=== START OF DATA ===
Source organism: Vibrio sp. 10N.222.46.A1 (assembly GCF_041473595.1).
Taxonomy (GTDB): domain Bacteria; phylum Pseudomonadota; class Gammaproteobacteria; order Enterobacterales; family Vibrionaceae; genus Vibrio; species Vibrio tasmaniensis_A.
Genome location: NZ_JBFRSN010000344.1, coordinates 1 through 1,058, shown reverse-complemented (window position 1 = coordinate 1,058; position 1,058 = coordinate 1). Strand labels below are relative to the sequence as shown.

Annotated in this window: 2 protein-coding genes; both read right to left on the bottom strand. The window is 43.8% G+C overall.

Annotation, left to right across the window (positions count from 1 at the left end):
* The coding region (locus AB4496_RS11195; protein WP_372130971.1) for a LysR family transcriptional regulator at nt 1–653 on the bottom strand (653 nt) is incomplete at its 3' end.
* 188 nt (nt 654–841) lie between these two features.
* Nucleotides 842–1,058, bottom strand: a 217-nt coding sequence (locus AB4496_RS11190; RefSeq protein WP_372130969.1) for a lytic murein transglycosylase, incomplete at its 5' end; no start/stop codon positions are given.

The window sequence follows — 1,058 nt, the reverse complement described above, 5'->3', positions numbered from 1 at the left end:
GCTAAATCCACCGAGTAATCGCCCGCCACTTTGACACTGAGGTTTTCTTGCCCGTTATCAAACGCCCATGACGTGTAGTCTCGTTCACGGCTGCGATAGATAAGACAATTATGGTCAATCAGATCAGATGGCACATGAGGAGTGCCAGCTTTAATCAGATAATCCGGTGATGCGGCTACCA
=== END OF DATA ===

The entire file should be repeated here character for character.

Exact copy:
Source organism: Vibrio sp. 10N.222.46.A1 (assembly GCF_041473595.1).
Taxonomy (GTDB): domain Bacteria; phylum Pseudomonadota; class Gammaproteobacteria; order Enterobacterales; family Vibrionaceae; genus Vibrio; species Vibrio tasmaniensis_A.
Genome location: NZ_JBFRSN010000344.1, coordinates 1 through 1,058, shown reverse-complemented (window position 1 = coordinate 1,058; position 1,058 = coordinate 1). Strand labels below are relative to the sequence as shown.

Annotated in this window: 2 protein-coding genes; both read right to left on the bottom strand. The window is 43.8% G+C overall.

Annotation, left to right across the window (positions count from 1 at the left end):
* The coding region (locus AB4496_RS11195; protein WP_372130971.1) for a LysR family transcriptional regulator at nt 1–653 on the bottom strand (653 nt) is incomplete at its 3' end.
* 188 nt (nt 654–841) lie between these two features.
* Nucleotides 842–1,058, bottom strand: a 217-nt coding sequence (locus AB4496_RS11190; RefSeq protein WP_372130969.1) for a lytic murein transglycosylase, incomplete at its 5' end; no start/stop codon positions are given.

The window sequence follows — 1,058 nt, the reverse complement described above, 5'->3', positions numbered from 1 at the left end:
GCTAAATCCACCGAGTAATCGCCCGCCACTTTGACACTGAGGTTTTCTTGCCCGTTATCAAACGCCCATGACGTGTAGTCTCGTTCACGGCTGCGATAGATAAGACAATTATGGTCAATCAGATCAGATGGCACATGAGGAGTGCCAGCTTTAATCAGATAATCCGGTGATGCGGCTACCA